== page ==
Despite most of us receiving a fair share of sex education at school, many individuals still think of safe sex as a way to prevent getting pregnant or getting someone pregnant. And while safe sex can effectively prevent unplanned pregnancies, it more importantly also lowers the risk of getting a sexually transmitted infection (STI).
Individuals who use intrauterine contraceptives might think they’re protected; however, these devices cannot prevent STIs.
Of course, staying safe is a lot easier when you have a partner that you can trust, but it’s a little more complicated when you’re having casual sex, especially with someone you’ve recently met. You can never predict running into a person that you’re attracted to, and it may compel some individuals to venture with unprotected sex while keeping their fingers crossed. But unfortunately, “pulling out” is not safe enough.
Here is our guide to having protected casual sex.
There are now vaccinations for the most common STI, which is HPV. Although HPV is quite common and most strains of the virus are considered harmless, it can lead to more serious complications if left untreated, including cervical cancer.
According to, https://www.medicinedirect.co.uk/blog/post/how-to-spot-the-signs-of-an-std.html, it can be very difficult to know whether you have one as most STDs does not have any noteworthy symptoms at all. It’s never a bad idea to get yourself checked if you ever engage in unprotected sex. But, getting vaccinated is always better. Especially if you’re not sexually active yet, it’s best to get the vaccine before you sexually engage with someone.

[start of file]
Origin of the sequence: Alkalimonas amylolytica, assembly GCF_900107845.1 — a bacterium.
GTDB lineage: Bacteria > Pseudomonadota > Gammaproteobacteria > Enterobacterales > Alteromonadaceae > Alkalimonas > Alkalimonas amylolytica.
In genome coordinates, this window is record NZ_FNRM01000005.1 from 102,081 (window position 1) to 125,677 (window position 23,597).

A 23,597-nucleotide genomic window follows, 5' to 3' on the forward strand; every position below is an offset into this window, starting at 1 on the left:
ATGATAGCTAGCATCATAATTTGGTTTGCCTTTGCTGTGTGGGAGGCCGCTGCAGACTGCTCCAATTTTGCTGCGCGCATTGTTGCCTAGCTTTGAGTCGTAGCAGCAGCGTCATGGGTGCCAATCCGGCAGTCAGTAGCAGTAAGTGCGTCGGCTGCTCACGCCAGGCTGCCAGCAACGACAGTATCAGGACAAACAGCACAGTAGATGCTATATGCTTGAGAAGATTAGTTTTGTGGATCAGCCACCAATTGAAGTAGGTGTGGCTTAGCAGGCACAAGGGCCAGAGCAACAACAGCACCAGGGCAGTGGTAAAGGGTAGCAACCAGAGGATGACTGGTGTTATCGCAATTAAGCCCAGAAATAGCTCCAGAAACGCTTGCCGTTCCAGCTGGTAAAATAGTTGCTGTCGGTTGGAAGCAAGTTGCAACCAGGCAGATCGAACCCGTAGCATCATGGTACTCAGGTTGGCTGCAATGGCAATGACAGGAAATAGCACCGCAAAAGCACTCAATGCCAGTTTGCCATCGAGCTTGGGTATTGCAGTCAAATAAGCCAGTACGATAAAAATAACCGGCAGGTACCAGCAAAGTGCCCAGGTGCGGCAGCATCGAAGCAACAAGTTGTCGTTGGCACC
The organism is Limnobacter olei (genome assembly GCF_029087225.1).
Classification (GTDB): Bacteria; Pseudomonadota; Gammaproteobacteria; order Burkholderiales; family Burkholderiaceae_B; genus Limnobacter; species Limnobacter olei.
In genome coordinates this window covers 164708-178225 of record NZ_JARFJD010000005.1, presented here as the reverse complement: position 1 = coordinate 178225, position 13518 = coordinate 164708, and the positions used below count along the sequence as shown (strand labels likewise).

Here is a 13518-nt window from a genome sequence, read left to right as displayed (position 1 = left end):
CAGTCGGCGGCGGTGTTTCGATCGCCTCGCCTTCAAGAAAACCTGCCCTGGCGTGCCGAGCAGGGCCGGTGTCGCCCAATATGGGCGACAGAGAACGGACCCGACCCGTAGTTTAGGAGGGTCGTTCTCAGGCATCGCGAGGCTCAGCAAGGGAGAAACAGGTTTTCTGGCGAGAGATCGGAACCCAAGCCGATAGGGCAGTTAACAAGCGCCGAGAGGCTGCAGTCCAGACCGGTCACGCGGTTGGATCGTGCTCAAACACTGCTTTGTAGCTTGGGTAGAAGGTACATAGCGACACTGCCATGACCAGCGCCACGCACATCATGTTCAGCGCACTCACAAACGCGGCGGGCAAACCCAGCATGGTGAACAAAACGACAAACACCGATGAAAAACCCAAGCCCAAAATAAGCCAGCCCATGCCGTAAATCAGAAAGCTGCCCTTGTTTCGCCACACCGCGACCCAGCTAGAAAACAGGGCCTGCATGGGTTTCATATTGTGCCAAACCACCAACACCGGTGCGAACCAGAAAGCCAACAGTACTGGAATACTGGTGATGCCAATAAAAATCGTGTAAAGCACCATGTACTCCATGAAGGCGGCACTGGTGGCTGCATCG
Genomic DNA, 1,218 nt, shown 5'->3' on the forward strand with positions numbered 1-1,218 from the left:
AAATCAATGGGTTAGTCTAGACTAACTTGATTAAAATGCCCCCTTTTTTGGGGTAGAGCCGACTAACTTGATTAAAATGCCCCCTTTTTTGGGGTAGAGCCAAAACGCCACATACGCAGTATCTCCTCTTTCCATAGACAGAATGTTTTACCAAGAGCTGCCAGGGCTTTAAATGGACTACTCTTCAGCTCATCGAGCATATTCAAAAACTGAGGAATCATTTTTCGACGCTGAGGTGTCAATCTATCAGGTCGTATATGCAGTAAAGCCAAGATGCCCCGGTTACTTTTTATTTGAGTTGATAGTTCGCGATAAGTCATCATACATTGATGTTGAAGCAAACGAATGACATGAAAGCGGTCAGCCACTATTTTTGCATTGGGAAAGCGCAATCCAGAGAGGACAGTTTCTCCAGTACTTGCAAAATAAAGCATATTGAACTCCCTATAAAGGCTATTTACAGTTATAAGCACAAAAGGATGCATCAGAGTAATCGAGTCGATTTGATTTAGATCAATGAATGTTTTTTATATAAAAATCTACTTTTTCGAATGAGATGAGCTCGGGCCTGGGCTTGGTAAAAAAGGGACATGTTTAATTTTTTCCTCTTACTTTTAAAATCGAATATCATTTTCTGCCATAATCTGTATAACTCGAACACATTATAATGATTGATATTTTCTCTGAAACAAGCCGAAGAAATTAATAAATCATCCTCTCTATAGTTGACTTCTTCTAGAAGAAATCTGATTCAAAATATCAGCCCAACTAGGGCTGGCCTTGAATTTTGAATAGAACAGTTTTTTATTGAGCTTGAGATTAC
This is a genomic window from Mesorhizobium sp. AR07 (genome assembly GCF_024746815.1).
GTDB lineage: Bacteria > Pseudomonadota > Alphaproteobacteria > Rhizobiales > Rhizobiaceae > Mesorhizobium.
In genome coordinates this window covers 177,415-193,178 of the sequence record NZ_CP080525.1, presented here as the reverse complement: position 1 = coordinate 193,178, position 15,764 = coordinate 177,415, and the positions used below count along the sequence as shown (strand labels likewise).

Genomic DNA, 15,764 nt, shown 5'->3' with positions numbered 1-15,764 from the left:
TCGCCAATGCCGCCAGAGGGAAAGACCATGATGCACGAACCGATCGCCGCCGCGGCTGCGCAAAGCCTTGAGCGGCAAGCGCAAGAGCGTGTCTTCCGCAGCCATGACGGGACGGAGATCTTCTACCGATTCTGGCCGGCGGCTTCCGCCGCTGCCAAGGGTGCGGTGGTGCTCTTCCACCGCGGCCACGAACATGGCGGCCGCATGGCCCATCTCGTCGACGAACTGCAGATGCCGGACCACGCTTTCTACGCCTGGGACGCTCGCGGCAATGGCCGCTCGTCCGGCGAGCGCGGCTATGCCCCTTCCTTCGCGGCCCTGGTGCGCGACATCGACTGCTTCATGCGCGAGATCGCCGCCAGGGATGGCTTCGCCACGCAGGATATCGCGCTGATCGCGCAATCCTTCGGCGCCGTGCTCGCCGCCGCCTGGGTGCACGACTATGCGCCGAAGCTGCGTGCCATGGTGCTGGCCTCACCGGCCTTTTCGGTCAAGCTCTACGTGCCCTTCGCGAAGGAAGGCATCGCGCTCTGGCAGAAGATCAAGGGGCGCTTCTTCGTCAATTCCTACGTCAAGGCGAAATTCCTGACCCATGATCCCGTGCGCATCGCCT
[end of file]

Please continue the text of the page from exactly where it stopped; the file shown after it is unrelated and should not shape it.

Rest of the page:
Talk to them
With a partner, it would be easy to sit down and have a serious conversation about your sexual history and drug use, but when you run into someone attractive at the bar, it’s not quite as simple.
While the thrill of having intercourse immediately after meeting someone may make your experience more exciting, it’s never safe, even if you use condoms, which cannot effectively protect you from catching more serious STIs such as HIV. It’s always safest to get to know the person for a couple of days beforehand, and ask them when the last time they got tested was.
Don’t be embarrassed to request seeing test results, and offer to do the same in return.
Use male condoms
You need to use condoms every time you have casual sex with someone, even if you’re both tested and neither of you has STIs. You can never be sure whom that person had been with since the last time they have met you.
That said, the most effective kinds of condoms are latex; avoid using female condoms, which are made of polyurethane and are much less protective. Latex condoms are also the most effective way of preventing unplanned pregnancies, as well.